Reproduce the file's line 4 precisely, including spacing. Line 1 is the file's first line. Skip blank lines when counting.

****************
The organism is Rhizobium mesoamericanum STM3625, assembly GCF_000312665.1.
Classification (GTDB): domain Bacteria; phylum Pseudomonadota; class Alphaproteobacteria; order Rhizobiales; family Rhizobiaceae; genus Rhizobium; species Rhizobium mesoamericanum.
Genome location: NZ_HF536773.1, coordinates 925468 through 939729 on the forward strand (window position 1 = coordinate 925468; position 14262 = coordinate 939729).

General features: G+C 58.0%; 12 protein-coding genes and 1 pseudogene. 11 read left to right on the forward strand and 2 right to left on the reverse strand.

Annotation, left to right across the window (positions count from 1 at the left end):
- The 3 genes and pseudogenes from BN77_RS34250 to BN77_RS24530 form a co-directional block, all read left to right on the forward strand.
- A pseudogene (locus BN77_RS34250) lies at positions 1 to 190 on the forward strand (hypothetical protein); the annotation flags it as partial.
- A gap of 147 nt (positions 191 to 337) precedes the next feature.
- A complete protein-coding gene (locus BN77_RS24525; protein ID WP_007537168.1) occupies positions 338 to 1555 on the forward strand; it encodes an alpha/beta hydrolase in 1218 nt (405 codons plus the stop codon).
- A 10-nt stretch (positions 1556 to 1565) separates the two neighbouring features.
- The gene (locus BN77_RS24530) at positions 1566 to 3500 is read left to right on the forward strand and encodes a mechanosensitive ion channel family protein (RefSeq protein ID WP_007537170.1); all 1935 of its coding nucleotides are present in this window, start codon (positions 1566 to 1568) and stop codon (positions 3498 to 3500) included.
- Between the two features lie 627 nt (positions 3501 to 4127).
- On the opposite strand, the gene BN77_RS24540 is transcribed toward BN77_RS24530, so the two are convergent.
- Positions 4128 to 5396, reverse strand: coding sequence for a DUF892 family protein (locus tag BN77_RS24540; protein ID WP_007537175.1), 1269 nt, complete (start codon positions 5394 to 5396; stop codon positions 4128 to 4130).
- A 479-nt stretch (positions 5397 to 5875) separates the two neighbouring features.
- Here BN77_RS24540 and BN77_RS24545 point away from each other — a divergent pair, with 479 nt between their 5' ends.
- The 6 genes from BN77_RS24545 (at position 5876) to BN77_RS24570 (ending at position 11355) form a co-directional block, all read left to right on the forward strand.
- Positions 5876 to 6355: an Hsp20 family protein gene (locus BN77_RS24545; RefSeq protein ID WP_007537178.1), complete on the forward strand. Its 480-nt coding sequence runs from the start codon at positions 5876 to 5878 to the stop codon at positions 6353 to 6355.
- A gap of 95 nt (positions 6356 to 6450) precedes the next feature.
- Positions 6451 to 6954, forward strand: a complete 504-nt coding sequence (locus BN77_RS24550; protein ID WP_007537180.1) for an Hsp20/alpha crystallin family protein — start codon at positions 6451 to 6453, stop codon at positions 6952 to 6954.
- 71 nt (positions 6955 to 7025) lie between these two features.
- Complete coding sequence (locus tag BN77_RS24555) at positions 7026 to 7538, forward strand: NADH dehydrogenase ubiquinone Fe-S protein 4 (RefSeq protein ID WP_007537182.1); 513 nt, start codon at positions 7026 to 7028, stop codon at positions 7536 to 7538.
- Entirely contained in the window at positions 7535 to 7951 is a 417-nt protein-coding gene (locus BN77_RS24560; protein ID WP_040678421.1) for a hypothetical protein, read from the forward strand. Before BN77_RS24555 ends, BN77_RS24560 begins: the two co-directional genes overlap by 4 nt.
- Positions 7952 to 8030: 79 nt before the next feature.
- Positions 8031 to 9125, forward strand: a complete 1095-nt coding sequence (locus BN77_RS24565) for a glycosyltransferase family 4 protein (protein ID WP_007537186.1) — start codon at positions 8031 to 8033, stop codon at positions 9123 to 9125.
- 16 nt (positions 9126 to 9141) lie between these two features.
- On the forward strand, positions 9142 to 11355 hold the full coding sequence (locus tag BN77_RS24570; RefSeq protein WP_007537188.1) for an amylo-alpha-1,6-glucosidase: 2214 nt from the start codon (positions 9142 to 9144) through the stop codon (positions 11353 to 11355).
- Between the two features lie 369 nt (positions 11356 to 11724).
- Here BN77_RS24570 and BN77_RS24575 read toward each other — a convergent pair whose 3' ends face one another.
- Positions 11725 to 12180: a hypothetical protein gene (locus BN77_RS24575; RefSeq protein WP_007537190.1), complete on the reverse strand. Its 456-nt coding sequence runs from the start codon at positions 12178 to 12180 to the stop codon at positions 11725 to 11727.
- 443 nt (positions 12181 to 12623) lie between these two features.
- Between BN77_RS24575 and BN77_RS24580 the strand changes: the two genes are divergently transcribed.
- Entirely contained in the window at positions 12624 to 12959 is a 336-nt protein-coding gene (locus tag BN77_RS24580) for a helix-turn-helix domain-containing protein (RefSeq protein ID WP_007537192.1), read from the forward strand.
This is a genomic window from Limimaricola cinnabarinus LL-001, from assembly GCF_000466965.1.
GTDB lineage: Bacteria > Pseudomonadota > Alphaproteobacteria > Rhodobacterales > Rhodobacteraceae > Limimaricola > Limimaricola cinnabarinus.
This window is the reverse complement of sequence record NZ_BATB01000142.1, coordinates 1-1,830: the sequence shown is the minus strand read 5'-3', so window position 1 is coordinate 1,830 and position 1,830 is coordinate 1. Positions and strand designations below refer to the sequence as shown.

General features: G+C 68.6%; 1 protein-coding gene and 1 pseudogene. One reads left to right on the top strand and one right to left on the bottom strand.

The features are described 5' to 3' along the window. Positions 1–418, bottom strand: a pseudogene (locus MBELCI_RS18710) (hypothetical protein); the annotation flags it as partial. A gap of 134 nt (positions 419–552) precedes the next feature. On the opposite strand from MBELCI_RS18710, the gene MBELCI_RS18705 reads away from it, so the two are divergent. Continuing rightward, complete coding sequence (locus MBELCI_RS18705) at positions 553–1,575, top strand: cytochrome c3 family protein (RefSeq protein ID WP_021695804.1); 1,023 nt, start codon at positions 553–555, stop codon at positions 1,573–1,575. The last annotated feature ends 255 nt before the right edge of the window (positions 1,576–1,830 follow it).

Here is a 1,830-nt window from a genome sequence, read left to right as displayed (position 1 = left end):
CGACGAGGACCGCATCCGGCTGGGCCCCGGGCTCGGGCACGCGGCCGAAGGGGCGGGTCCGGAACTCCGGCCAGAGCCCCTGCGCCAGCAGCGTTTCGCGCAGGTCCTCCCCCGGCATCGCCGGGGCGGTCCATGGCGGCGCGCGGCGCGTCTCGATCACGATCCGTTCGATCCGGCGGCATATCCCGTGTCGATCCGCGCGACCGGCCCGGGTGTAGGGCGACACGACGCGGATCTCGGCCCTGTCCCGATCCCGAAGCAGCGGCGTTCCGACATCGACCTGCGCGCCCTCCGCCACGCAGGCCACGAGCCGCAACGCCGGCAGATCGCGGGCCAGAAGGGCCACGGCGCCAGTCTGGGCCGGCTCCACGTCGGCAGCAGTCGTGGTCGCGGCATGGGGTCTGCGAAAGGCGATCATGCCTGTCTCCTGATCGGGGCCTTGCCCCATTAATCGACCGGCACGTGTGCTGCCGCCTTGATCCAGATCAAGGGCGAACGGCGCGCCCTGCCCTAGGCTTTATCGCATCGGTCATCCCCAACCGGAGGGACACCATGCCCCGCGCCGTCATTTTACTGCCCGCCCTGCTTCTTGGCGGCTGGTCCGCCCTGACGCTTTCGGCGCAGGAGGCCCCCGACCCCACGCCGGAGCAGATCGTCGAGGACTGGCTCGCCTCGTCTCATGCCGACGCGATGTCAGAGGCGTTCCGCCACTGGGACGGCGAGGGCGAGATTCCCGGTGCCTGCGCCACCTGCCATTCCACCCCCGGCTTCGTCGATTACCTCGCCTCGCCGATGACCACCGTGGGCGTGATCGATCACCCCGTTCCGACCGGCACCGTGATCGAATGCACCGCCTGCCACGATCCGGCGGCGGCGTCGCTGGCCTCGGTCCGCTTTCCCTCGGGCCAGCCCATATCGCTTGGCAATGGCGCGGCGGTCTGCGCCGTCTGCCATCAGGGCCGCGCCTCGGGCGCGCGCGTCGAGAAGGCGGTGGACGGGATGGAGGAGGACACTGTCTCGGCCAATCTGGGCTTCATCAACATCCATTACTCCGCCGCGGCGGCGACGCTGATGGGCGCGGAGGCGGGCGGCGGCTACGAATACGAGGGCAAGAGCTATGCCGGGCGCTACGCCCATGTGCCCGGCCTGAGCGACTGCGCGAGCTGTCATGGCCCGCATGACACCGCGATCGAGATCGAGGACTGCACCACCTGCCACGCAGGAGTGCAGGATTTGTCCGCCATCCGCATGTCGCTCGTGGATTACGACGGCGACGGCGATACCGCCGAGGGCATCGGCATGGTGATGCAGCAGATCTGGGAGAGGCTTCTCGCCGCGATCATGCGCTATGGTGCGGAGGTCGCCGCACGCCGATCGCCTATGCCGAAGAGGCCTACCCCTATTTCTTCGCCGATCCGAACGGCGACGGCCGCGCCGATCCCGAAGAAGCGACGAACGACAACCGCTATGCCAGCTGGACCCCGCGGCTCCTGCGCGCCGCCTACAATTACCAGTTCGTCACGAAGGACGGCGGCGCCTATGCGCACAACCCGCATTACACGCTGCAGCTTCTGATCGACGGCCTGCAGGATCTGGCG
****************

General features: G+C 58.0%; 12 protein-coding genes and 1 pseudogene. 11 read left to right on the forward strand and 2 right to left on the reverse strand.